When an employee with a disability makes a reasonable accommodation request, they are essentially asking for a change to their workplace environment that will enable them to fully participate in the workplace and perform the essential functions of their position to the best of their ability. The reasonable accommodation request is a quintessential part of the Americans with Disabilities Act (“ADA”). The goal of the ADA is to ensure equal access to jobs, the working environment, workplace information flow, and economic independence. These goals are so important that Congress specifically decreed that employers grant all reasonable requests—a broad category that is limited only in rare circumstances.
How Do I Know If My Request for Accommodation Is Reasonable?
Requests for accommodations vary widely because people with diverse disabilities participate in the workforce. However, the goal of workplace accommodations remains the same: to provide employees with disabilities access to the same spaces, information, and opportunities for advancement that other employees enjoy.
So long as your employer has 15 or more employees, you have a legal right to a reasonable accommodation for your disability under federal and state law from the moment you apply for a job. That right continues when you are hired and throughout your employment .
Reasonable accommodations in the workplace are a fundamental right of every employee with a disabilityin a covered employment setting. If you are being denied these rights, reach out to our North Carolina and South Carolina employment lawyers now at The Noble Law. We’ll listen—and take action.
Were you wrongfully denied a reasonable accommodation at your job?
Workers with a wide range of disabilities participate in the workplace . Consequently, requests for reasonable accommodation can take many forms. Unfortunately, employers don’t always respect their employee’s needs, or understand their obligations to employees under federal law. However, ignorance does not excuse covered employers from granting employees a reasonable accommodation for their disability.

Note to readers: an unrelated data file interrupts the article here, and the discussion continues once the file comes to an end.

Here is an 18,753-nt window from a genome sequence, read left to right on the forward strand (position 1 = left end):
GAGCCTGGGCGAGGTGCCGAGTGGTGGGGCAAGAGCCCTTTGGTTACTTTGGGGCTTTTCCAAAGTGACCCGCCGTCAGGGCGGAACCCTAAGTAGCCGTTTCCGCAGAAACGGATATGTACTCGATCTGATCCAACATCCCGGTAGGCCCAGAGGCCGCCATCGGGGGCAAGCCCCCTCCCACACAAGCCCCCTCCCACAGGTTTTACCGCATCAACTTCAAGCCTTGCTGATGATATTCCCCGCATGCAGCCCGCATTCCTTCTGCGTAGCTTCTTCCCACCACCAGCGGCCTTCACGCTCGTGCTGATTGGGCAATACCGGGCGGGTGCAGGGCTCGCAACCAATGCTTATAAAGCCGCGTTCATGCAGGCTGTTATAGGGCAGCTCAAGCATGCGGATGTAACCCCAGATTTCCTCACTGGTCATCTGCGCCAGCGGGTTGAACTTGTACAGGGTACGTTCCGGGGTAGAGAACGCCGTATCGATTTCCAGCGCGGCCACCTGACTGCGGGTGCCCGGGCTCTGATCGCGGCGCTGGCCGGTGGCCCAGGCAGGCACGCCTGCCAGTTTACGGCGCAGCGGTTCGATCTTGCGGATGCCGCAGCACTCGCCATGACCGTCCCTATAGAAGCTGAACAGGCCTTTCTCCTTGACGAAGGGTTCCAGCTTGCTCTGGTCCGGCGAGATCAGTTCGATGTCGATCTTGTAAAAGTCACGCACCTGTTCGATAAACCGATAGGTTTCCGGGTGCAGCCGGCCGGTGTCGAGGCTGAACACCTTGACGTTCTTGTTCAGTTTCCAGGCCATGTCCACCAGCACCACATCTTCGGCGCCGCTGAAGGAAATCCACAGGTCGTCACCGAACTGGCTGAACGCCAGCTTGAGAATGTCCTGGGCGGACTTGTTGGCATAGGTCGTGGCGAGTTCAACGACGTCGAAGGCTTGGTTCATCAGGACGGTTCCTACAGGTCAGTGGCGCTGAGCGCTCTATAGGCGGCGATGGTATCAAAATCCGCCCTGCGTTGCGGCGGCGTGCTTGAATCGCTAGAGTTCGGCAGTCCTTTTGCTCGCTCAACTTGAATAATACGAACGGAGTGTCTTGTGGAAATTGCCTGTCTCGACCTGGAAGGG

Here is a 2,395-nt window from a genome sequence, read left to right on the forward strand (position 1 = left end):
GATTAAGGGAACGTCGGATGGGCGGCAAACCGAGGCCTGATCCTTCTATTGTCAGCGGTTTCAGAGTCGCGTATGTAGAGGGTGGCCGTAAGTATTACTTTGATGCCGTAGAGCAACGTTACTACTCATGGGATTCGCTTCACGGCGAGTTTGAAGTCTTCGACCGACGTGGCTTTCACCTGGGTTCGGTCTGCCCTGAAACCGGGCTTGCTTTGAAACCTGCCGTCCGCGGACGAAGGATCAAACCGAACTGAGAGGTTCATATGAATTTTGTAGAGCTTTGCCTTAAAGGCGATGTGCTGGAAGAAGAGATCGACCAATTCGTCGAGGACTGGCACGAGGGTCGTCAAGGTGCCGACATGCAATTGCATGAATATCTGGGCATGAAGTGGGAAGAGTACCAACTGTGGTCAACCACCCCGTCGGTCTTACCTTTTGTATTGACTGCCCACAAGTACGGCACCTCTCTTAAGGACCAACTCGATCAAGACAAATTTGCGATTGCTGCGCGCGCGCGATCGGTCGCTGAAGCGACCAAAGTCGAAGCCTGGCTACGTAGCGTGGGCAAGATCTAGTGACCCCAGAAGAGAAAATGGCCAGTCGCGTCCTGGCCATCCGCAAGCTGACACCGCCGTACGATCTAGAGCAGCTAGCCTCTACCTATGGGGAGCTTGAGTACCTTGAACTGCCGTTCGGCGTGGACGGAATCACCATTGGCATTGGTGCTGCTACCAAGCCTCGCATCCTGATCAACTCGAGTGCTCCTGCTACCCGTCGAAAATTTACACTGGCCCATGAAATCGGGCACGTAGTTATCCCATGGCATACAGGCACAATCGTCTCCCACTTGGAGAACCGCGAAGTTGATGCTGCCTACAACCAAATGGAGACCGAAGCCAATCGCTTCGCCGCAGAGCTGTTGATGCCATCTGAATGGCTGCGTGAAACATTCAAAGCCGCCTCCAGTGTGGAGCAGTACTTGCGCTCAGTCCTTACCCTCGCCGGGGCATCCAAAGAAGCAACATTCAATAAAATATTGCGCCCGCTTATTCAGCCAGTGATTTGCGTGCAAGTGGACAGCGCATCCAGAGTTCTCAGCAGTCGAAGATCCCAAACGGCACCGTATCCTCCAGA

For example, say the company has built a conference room addition onto the premises with a few steps leading to the new space. You can’t navigate the steps because of your wheelchair. You ask to have a ramp installed so you can attend meetings with your co-workers. Your supervisor insists you—and only you—participate remotely. You made a reasonable accommodation request, which likely involved minimal expense. Your employer should have complied.
Or, you may have managed for years to navigate the parking lot, but now your post-Polio syndrome has worsened. You ask for a parking space close to the entrance of the building. Your boss refuses. You requested a reasonable accommodation with no expense involved. You were wrongfully denied.
Say you have a degenerative eye disease. You ask to be transferred to an available position for which you are qualified, such as customer service, that is less focused on written work, which is hard for you to do now. Your boss should likely grant this request for a job task change, or at the very least engage in an interactive discussion with you to determine what other appropriate accommodations could be made.
According to the nonprofit National Network, which provides training about the Americans with Disabilities Act, typical accommodations in addition to the above examples include:
- Flexible work schedules
- Testing and training materials
- Placement in vacant or available position
- Provide or adjust products, equipment, software
- Provide an aid or a service for greater accessibility
How Do I Ask for a Reasonable Accommodation?
The federal government is clear on this: you don’t have to put your request in writing, and you don’t have say it in any special, fancy way. It’s legally sufficient to simply tell your supervisor what you need.
After you ask for a reasonable accommodation, your company may request documentation from you and your medical providers to substantiate your need. However, if your employer delays and denies your reasonable accommodation request, reach out to a North Carolina or South Carolina workplace discrimination lawyer without delay.
Denied Your Rights? The Noble Law Can Help
At The Noble Law, our practice is dedicated to employment law. We are immersed in the legal issues that matter to you: workplace justice for persons with disabilities.
We value and respect the rights of persons with disabilities to fully participate in the workforce. We know that each case is unique and you can be certain we will listen carefully to you and advocate for your unique situation, needs and concerns.
If your employer has refused your reasonable accommodation request, you have good cause to feel outrage—because they are breaking the law. Learn what legal actions we can take on your behalf to compel them to install the reasonable accommodations you need or to recover the maximum compensation you deserve. We promise always to hear you and treat you with the dignity you deserve.